Several weeks ago, I was invited by Peter Epp of the Chatham Daily News to tell the United Way story. It was a timely request, given the fact that I had recently interviewed with another local newspaper reporter about the lack of growth of the United Way campaigns over the past decade. And while there were a number of points that I would have liked to include in that particular article, there was insufficient space to elaborate.
About the same time, I also received some supportive advice from a major donor about United Way’s need to “make a better connection between the donor and the service recipient.”
With one in three residents – that’s 38,000 people throughout Chatham-Kent – impacted either by United Way partner agencies, programs and services – or by United Way’s direct services, you would think that would be an easy task. Not so much. Why? It’s because the majority of people touched by United Way are not comfortable sharing – openly – their personal challenges of living in poverty, or coping with addictions, family violence, physical and/or mental disabilities.
“Walking through the doors of a funded agency of United Way isn’t an easy thing to do,” says Steve Pratt, one of the 2016 Campaign co-Chairs. “Anyone who has ever had to ask for help with a ‘sensitive’ issue knows exactly what I’m talking about. There’s pressure to fit in – to be ‘normal’ – so you don’t necessarily want others to know what you or your family members are going through. Patricia and I are working hard with our team this year to ensure that the services are there for folks – like us – who need them.”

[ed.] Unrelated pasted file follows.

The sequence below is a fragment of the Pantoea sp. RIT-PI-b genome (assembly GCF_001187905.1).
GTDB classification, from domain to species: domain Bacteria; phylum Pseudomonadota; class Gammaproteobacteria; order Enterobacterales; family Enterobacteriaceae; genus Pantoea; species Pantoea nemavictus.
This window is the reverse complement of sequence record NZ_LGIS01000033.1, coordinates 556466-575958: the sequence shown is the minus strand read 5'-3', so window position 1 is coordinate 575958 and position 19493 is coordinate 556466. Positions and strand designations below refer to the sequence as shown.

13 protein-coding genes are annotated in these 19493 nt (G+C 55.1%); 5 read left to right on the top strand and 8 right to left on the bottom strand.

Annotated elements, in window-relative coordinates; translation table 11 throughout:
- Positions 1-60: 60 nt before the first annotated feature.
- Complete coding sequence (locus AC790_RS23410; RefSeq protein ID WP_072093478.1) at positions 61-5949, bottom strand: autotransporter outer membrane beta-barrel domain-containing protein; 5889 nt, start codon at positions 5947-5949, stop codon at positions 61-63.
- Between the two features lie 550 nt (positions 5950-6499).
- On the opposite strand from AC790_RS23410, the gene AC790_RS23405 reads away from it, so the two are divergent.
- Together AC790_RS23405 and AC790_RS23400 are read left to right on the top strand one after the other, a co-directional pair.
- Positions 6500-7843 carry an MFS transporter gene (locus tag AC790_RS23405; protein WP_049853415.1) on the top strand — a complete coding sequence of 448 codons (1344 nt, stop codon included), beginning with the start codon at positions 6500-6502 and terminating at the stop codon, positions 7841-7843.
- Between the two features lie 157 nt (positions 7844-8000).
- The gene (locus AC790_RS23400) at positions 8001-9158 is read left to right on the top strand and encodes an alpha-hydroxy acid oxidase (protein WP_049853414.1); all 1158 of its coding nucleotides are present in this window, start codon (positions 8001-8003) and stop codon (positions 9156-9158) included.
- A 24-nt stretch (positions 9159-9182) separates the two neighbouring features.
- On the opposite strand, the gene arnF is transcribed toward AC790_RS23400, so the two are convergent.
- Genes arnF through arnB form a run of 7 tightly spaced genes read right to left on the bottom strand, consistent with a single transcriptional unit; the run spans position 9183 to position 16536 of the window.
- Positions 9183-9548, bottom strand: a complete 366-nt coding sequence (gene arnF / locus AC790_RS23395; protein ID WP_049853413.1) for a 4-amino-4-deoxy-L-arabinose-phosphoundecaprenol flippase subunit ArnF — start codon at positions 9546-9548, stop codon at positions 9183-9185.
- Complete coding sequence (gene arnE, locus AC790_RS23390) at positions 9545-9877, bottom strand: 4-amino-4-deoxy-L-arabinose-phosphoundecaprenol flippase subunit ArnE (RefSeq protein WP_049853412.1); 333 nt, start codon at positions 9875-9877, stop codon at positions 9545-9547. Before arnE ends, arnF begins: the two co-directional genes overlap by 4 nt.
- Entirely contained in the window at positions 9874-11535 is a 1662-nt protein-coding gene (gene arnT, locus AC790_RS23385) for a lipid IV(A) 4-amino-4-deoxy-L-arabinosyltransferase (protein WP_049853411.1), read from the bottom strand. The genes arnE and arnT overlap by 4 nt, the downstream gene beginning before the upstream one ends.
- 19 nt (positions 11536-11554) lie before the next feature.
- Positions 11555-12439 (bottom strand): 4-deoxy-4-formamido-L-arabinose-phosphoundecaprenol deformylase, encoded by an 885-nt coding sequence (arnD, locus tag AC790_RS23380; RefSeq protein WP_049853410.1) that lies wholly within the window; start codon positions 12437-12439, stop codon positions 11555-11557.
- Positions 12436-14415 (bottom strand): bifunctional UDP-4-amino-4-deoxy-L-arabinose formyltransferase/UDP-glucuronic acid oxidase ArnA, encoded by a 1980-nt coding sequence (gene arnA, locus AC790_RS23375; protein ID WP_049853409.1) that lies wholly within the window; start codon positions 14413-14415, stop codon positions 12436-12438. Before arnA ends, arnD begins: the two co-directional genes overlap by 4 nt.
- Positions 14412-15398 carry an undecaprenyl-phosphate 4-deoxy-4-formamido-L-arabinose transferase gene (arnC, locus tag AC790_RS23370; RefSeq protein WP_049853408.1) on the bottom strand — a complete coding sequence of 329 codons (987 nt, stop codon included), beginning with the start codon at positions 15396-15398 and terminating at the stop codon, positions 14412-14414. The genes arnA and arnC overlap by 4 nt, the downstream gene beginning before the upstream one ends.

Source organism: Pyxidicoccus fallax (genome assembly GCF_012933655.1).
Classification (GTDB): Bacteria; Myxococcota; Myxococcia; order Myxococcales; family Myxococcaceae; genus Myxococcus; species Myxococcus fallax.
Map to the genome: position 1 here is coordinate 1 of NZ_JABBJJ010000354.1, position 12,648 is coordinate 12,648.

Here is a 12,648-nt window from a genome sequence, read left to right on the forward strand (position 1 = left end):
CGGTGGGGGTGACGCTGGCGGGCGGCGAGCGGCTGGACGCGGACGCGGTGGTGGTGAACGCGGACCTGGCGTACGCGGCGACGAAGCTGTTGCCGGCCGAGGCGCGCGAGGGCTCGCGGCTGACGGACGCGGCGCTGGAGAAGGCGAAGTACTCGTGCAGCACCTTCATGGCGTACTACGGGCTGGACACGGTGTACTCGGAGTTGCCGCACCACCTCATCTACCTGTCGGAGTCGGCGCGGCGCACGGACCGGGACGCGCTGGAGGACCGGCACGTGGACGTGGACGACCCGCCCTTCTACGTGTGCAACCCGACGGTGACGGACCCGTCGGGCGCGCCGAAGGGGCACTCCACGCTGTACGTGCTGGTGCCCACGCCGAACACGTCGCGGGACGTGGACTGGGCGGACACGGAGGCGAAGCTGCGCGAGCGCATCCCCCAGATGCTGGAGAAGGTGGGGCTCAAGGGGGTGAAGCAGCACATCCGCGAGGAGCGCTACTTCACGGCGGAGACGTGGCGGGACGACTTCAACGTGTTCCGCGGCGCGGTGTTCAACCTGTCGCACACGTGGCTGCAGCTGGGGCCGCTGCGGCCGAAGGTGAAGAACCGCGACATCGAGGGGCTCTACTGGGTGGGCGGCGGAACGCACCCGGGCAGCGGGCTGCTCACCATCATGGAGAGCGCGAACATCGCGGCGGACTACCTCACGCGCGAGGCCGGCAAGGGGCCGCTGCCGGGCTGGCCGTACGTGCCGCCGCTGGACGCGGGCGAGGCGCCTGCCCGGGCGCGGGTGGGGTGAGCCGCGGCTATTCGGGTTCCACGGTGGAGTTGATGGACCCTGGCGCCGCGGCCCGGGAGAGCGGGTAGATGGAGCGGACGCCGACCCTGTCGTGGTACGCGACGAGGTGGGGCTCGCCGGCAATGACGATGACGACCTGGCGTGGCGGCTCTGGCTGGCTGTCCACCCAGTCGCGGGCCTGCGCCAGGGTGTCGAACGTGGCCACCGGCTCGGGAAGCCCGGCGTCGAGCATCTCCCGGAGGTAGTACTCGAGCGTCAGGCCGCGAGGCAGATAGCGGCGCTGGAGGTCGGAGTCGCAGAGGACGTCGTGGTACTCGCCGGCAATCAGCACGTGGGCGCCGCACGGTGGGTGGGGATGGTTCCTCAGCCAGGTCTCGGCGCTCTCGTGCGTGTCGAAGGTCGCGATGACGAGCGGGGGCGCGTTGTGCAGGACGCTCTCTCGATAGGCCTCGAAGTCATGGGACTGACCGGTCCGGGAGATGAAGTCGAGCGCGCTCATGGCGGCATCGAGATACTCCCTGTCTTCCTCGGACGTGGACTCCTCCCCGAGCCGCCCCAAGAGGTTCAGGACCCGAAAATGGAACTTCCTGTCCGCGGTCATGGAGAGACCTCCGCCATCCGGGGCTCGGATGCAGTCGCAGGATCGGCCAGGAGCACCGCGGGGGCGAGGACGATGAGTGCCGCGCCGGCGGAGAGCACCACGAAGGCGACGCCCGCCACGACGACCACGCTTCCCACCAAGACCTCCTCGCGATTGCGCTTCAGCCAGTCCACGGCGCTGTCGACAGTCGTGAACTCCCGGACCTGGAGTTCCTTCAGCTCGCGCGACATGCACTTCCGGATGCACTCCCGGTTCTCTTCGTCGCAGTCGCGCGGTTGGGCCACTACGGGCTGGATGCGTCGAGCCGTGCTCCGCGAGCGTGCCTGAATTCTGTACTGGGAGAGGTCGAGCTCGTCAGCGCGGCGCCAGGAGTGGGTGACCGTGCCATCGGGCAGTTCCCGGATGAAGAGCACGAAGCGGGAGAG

When you think of single-focus organizations like Hospice, or Habitat for Humanity or the Cancer Society or Community Living – some of our community’s well respected charities – we understand what they do. But when it comes to United Way – with its 21 partner programs and 13 direct services – like a smorgasbord of 34 different dishes – the image is not as clear. While the United Way brand is easily recognizable, the work we do is not – and often puzzling if you are not already an active volunteer on the United Way board of directors or one of its working committees.
So … over the next few months and weeks, I have been given this opportunity to provide answers to the 5Ws and 2Hs: Who, What, Where, When, Why, How and How Much? I’ll be writing about why donors give to United Way, showcasing personal stories of lives changed, featuring some of the folks involved with our organization, focusing on the costs associated with running our local charity and highlighting the work United Way staff and volunteers are doing to make a long-lasting and measurable change in society.
If there is a particular question that you would like answered in a future article, please do not hesitate to send me an email.
CEO, United Way of Chatham-Kent